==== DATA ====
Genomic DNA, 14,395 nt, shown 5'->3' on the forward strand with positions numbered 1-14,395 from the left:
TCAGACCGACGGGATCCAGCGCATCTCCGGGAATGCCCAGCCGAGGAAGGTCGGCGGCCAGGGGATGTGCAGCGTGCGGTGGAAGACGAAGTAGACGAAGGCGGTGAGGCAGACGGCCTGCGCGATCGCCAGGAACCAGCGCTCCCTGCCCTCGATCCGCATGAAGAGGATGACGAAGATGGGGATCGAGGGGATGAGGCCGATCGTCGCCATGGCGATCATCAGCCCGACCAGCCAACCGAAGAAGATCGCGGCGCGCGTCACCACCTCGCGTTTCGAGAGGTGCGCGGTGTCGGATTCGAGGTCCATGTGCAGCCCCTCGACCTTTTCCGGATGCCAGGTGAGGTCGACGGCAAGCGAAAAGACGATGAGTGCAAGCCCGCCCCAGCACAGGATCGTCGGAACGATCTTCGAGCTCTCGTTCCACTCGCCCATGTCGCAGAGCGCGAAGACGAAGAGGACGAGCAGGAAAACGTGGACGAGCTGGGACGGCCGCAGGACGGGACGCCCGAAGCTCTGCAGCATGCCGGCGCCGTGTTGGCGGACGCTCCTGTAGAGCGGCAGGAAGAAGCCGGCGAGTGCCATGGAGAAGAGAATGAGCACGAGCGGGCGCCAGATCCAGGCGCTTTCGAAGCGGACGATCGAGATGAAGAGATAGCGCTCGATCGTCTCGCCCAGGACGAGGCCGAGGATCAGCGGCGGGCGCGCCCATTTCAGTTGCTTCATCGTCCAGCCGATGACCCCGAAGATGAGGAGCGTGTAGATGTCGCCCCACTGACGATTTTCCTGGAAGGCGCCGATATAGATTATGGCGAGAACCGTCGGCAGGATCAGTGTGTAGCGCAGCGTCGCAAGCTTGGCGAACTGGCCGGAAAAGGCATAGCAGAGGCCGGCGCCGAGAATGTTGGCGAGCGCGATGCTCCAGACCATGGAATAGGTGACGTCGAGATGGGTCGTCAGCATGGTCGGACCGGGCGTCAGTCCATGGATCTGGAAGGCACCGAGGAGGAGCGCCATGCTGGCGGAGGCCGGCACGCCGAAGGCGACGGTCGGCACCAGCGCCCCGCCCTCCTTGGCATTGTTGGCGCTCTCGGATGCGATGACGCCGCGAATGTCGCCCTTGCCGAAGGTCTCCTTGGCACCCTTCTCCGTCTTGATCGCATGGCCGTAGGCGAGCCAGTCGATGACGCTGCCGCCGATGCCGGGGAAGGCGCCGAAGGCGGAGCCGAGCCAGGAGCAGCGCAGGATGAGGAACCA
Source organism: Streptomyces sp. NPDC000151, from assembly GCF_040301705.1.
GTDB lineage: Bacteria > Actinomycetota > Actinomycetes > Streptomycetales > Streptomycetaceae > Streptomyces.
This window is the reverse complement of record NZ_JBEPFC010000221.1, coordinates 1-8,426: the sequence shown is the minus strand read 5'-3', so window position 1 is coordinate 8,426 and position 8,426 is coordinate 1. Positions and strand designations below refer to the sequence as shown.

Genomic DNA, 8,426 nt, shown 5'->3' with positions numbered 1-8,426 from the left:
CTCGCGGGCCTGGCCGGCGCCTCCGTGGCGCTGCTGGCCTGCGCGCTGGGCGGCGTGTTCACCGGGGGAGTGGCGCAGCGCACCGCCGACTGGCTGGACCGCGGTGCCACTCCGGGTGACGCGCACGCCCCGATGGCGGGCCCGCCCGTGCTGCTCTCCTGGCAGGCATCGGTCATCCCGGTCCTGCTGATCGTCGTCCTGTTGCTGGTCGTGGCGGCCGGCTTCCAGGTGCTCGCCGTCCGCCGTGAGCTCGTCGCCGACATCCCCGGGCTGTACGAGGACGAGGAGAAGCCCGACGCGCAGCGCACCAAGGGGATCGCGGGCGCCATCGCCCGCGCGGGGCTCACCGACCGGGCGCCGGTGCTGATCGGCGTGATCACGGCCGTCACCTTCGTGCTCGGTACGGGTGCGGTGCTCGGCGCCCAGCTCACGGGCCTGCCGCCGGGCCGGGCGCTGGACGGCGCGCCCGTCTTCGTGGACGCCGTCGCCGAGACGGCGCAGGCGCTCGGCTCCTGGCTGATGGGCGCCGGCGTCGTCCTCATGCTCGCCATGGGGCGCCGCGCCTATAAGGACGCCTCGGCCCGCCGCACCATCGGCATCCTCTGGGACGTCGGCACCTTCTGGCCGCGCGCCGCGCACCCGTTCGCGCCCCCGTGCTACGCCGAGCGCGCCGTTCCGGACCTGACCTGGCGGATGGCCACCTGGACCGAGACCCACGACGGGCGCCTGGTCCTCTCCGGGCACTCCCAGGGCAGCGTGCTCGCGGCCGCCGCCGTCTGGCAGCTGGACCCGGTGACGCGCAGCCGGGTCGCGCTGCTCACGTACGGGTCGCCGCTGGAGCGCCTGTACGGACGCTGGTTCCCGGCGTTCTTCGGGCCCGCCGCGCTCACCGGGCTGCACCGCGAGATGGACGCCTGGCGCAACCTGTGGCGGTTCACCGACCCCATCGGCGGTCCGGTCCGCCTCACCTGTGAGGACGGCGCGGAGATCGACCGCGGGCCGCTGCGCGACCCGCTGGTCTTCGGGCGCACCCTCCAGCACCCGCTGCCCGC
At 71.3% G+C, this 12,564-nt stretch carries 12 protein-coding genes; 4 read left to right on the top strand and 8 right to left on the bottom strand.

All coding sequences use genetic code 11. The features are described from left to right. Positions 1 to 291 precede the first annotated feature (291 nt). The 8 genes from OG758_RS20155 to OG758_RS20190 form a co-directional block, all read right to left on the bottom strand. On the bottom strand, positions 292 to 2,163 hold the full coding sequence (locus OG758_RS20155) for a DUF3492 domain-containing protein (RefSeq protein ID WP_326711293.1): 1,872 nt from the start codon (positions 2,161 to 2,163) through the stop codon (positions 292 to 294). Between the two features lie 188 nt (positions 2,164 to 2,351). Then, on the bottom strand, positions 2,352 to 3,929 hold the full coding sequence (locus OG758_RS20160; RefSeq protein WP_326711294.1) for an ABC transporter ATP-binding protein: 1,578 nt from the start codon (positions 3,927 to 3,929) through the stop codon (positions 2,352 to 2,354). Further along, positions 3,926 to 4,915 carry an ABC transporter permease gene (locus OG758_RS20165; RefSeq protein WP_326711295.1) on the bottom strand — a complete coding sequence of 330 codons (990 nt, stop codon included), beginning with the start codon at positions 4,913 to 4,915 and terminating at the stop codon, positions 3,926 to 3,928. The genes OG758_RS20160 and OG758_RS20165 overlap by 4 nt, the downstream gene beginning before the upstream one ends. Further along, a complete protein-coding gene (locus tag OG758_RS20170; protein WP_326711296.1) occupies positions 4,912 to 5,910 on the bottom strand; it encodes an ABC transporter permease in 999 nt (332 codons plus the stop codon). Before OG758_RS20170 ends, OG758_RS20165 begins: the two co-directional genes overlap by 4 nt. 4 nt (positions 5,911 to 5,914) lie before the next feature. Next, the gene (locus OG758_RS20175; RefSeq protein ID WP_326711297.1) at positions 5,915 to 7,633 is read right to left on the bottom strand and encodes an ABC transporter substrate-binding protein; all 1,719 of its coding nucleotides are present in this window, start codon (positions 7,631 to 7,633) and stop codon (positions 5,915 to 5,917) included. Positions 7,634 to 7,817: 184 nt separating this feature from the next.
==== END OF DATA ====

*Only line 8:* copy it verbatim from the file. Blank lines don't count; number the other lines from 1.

At 71.3% G+C, this 12,564-nt stretch carries 12 protein-coding genes; 4 read left to right on the top strand and 8 right to left on the bottom strand.